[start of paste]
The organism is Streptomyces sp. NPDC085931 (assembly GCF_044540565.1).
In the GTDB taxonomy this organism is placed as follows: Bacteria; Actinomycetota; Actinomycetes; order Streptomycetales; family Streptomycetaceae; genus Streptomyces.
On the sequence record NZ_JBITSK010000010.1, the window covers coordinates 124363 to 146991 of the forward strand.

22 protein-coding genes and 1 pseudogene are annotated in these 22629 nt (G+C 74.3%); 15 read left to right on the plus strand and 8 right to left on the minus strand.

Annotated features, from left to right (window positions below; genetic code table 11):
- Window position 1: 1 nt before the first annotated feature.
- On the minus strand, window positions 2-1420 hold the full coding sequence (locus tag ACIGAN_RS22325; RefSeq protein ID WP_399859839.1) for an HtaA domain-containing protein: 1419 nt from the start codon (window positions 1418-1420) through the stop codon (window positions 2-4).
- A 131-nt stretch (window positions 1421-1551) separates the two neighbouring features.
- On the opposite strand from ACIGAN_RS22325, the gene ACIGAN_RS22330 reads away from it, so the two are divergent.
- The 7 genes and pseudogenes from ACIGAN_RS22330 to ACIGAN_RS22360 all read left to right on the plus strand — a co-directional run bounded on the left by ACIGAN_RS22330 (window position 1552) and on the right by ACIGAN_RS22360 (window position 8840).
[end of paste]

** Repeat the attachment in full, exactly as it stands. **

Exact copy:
The organism is Streptomyces sp. NPDC085931 (assembly GCF_044540565.1).
In the GTDB taxonomy this organism is placed as follows: Bacteria; Actinomycetota; Actinomycetes; order Streptomycetales; family Streptomycetaceae; genus Streptomyces.
On the sequence record NZ_JBITSK010000010.1, the window covers coordinates 124363 to 146991 of the forward strand.

22 protein-coding genes and 1 pseudogene are annotated in these 22629 nt (G+C 74.3%); 15 read left to right on the plus strand and 8 right to left on the minus strand.

Annotated features, from left to right (window positions below; genetic code table 11):
- Window position 1: 1 nt before the first annotated feature.
- On the minus strand, window positions 2-1420 hold the full coding sequence (locus tag ACIGAN_RS22325; RefSeq protein ID WP_399859839.1) for an HtaA domain-containing protein: 1419 nt from the start codon (window positions 1418-1420) through the stop codon (window positions 2-4).
- A 131-nt stretch (window positions 1421-1551) separates the two neighbouring features.
- On the opposite strand from ACIGAN_RS22325, the gene ACIGAN_RS22330 reads away from it, so the two are divergent.
- The 7 genes and pseudogenes from ACIGAN_RS22330 to ACIGAN_RS22360 all read left to right on the plus strand — a co-directional run bounded on the left by ACIGAN_RS22330 (window position 1552) and on the right by ACIGAN_RS22360 (window position 8840).